clock menu more-arrow no yes mobile

Filed under:

Game Preview #78: Wolves vs Lakers

Old friends reunite at Target Center as D’Angelo Russell plays his first game against the Wolves as a Laker in a crucial game for postseason seeding.

Minnesota Timberwolves v Los Angeles Lakers Photo by Adam Pantozzi/NBAE via Getty Images

Game Info

Injury Reports



  • Kyle Anderson — Illness
  • Anthony Edwards — Illness


  • Jaylen Nowell — Left Knee Tendinopathy
  • Taurean Prince — Illness
  • Austin Rivers — Illness
  • Matt Ryan — Illness
  • Karl-Anthony Towns — Illness


  • Naz Reid - Left Scaphoid Fracture

Los Angeles


  • Anthony Davis - Left Foot Stress Injury


  • LeBron James - Left Foot Soreness


  • Mo Bamba - Left Ankle Sprain
  • Scotty Pippen Jr - Two-Way
  • Cole Swider - Two-Way

What to Watch For

Minnesota Timberwolves v Phoenix Suns Photo by Kate Frese/NBAE via Getty Images

No Naz Reid

Naz Reid was in the midst of a career defining season and broke his wrist at the worst time possible after a hard fall against the Phoenix Suns. Reid has been not only a breakout star this season but also one of the few consistently reliable pieces off the bench. With Reid on the court, the Timberwolves have had a net rating that is 3.2 points per 100 possessions higher than when he is off the court, per Cleaning the Glass. He’s proven to be a three-level scorer, dynamic ball handler, and even improved in areas on defense.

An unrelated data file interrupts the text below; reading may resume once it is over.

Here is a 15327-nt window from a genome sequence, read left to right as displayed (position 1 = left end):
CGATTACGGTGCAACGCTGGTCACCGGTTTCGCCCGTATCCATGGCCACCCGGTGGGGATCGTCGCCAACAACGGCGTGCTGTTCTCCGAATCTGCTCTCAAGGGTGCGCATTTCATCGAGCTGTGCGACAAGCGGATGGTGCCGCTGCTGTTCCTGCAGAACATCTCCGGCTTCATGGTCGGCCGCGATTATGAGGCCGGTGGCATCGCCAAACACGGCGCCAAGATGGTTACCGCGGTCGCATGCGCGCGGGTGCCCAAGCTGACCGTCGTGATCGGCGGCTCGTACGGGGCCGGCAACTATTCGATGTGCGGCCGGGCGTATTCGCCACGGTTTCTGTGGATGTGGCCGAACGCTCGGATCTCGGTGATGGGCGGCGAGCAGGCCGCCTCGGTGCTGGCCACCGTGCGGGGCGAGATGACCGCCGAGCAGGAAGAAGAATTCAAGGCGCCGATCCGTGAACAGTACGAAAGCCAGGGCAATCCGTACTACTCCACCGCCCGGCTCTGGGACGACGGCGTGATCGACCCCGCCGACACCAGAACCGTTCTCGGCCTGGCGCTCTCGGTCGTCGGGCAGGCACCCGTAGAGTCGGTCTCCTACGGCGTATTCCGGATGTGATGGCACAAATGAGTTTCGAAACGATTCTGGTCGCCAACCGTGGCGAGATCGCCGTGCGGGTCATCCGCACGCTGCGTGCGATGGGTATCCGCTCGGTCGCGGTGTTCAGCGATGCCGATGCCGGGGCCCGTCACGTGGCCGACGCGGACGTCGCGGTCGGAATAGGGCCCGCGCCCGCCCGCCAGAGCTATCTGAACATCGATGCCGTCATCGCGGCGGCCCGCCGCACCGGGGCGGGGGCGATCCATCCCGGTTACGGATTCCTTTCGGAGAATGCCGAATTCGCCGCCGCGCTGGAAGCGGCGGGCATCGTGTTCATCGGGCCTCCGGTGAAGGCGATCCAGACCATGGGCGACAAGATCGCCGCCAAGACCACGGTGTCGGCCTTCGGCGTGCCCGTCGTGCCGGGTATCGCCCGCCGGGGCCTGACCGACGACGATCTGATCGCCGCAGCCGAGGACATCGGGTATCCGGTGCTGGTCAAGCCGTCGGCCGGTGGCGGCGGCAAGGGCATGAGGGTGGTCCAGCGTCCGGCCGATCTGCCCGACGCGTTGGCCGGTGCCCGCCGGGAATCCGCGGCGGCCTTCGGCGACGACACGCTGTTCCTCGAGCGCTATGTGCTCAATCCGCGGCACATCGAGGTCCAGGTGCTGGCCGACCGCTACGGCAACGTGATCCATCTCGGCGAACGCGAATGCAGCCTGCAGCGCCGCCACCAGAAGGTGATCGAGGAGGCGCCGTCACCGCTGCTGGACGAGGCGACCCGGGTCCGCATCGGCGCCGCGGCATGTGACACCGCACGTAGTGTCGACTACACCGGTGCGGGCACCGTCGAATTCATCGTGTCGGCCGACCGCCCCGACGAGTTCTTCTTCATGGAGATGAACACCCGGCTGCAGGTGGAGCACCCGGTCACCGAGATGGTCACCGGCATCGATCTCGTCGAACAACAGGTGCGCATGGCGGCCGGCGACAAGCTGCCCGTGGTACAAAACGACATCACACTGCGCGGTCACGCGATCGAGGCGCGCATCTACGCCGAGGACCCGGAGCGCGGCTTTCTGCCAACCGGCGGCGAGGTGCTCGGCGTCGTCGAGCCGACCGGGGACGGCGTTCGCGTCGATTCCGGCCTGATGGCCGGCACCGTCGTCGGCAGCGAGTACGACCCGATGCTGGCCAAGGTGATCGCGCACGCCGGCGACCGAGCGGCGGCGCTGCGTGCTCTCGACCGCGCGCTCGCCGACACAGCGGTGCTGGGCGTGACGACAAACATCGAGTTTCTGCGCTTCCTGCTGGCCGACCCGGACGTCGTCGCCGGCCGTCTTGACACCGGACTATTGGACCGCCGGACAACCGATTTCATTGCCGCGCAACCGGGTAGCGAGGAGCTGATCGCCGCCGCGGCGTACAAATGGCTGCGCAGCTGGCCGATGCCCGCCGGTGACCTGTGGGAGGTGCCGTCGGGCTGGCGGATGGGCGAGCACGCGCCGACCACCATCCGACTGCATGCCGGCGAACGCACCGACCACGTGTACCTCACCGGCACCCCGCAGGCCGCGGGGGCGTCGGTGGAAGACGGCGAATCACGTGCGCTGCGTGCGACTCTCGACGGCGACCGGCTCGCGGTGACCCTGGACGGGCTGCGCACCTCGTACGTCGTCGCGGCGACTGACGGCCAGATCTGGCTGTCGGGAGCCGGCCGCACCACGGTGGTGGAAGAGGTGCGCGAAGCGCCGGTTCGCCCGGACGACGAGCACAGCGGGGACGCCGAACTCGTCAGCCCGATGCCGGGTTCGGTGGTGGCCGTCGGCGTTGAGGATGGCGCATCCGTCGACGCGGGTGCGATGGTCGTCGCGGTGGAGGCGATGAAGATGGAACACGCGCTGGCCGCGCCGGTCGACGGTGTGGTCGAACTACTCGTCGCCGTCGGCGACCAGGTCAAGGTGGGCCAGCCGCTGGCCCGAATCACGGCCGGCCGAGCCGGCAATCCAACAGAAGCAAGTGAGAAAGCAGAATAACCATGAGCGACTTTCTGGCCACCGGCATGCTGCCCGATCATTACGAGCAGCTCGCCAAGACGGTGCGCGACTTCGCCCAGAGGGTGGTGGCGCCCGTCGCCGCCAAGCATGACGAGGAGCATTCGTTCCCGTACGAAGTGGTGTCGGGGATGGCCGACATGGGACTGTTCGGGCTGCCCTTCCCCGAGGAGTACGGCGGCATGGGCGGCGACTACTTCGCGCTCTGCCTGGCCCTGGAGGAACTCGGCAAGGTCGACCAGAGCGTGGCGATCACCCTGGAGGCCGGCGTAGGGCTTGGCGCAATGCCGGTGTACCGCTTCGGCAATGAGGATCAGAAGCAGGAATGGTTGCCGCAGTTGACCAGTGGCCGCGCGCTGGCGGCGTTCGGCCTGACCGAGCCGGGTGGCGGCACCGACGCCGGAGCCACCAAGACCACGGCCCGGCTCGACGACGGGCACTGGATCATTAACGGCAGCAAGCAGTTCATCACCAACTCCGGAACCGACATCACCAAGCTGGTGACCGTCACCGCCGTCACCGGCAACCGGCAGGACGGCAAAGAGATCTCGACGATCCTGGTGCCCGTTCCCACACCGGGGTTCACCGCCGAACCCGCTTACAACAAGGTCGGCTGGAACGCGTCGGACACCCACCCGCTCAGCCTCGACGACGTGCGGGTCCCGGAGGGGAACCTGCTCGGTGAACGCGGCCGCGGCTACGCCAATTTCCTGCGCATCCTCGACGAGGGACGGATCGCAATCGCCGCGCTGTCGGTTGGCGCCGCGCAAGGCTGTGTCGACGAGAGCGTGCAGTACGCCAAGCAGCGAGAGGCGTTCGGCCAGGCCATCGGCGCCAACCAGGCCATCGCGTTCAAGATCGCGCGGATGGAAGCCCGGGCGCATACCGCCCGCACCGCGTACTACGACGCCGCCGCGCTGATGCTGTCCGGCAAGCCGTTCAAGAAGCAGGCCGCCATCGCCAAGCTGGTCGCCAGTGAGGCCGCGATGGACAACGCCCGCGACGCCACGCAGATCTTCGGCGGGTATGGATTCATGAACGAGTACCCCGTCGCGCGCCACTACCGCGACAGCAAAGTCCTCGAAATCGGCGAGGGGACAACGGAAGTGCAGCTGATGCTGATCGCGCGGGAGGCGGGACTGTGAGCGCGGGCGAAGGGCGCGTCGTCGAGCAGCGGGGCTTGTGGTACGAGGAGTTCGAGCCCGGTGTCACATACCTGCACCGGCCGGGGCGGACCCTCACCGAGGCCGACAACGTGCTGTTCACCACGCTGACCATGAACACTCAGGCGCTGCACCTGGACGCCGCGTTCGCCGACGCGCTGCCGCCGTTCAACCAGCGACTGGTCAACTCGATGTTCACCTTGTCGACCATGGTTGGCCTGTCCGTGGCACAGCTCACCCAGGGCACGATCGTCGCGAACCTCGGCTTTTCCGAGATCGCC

Against the Lakers, Reid would’ve been a mismatch nightmare as their only true “big” is Anthony Davis. Outside of Davis, the Lakers have Jarred Vanderbilt (who we all know well and love), LeBron James (who doesn’t want anything to do with defending physical, athletic 6-foot-10 bigs), Rui Hachimura, and Wenyen Gabriel. Reid’s ability to stretch the floor, attack off the bounce, and play physical around the rim would’ve been a big advantage.